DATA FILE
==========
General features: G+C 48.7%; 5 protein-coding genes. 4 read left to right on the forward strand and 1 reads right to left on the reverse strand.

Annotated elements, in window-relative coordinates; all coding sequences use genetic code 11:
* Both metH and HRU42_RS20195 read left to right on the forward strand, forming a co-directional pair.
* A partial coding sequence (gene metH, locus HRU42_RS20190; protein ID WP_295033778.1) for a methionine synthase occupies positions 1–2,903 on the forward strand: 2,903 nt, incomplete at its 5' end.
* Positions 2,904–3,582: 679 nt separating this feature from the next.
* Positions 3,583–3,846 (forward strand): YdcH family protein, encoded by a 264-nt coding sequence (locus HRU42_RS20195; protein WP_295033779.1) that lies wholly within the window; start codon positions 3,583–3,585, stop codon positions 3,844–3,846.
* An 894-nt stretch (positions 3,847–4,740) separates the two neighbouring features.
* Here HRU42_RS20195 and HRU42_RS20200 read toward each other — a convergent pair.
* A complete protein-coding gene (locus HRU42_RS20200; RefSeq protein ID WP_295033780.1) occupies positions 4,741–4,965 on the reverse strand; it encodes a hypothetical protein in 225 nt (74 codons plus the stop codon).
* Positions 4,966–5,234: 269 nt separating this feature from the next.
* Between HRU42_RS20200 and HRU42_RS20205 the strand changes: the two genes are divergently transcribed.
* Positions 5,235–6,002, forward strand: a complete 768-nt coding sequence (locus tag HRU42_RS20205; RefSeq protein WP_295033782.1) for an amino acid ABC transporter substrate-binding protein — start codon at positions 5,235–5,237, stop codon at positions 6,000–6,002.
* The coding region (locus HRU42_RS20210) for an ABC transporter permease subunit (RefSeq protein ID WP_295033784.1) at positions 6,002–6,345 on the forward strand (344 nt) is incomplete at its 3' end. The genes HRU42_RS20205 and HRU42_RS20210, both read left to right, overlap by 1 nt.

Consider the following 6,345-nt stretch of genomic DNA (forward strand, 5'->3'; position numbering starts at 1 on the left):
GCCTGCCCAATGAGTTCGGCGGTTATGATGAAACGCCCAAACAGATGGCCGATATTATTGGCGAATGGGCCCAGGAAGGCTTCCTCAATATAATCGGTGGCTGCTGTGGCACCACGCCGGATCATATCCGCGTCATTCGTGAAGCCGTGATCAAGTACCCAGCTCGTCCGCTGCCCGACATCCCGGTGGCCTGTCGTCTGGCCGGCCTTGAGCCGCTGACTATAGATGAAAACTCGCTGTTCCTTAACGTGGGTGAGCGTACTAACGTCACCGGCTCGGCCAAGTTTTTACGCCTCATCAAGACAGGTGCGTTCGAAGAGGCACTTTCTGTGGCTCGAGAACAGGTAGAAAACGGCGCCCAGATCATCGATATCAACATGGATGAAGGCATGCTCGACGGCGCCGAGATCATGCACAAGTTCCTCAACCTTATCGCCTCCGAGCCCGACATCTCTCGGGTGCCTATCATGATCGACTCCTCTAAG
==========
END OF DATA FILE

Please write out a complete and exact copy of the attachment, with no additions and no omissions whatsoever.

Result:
General features: G+C 48.7%; 5 protein-coding genes. 4 read left to right on the forward strand and 1 reads right to left on the reverse strand.

Annotated elements, in window-relative coordinates; all coding sequences use genetic code 11:
* Both metH and HRU42_RS20195 read left to right on the forward strand, forming a co-directional pair.
* A partial coding sequence (gene metH, locus HRU42_RS20190; protein ID WP_295033778.1) for a methionine synthase occupies positions 1–2,903 on the forward strand: 2,903 nt, incomplete at its 5' end.
* Positions 2,904–3,582: 679 nt separating this feature from the next.
* Positions 3,583–3,846 (forward strand): YdcH family protein, encoded by a 264-nt coding sequence (locus HRU42_RS20195; protein WP_295033779.1) that lies wholly within the window; start codon positions 3,583–3,585, stop codon positions 3,844–3,846.
* An 894-nt stretch (positions 3,847–4,740) separates the two neighbouring features.
* Here HRU42_RS20195 and HRU42_RS20200 read toward each other — a convergent pair.
* A complete protein-coding gene (locus HRU42_RS20200; RefSeq protein ID WP_295033780.1) occupies positions 4,741–4,965 on the reverse strand; it encodes a hypothetical protein in 225 nt (74 codons plus the stop codon).
* Positions 4,966–5,234: 269 nt separating this feature from the next.
* Between HRU42_RS20200 and HRU42_RS20205 the strand changes: the two genes are divergently transcribed.
* Positions 5,235–6,002, forward strand: a complete 768-nt coding sequence (locus tag HRU42_RS20205; RefSeq protein WP_295033782.1) for an amino acid ABC transporter substrate-binding protein — start codon at positions 5,235–5,237, stop codon at positions 6,000–6,002.
* The coding region (locus HRU42_RS20210) for an ABC transporter permease subunit (RefSeq protein ID WP_295033784.1) at positions 6,002–6,345 on the forward strand (344 nt) is incomplete at its 3' end. The genes HRU42_RS20205 and HRU42_RS20210, both read left to right, overlap by 1 nt.

Consider the following 6,345-nt stretch of genomic DNA (forward strand, 5'->3'; position numbering starts at 1 on the left):
GCCTGCCCAATGAGTTCGGCGGTTATGATGAAACGCCCAAACAGATGGCCGATATTATTGGCGAATGGGCCCAGGAAGGCTTCCTCAATATAATCGGTGGCTGCTGTGGCACCACGCCGGATCATATCCGCGTCATTCGTGAAGCCGTGATCAAGTACCCAGCTCGTCCGCTGCCCGACATCCCGGTGGCCTGTCGTCTGGCCGGCCTTGAGCCGCTGACTATAGATGAAAACTCGCTGTTCCTTAACGTGGGTGAGCGTACTAACGTCACCGGCTCGGCCAAGTTTTTACGCCTCATCAAGACAGGTGCGTTCGAAGAGGCACTTTCTGTGGCTCGAGAACAGGTAGAAAACGGCGCCCAGATCATCGATATCAACATGGATGAAGGCATGCTCGACGGCGCCGAGATCATGCACAAGTTCCTCAACCTTATCGCCTCCGAGCCCGACATCTCTCGGGTGCCTATCATGATCGACTCCTCTAAG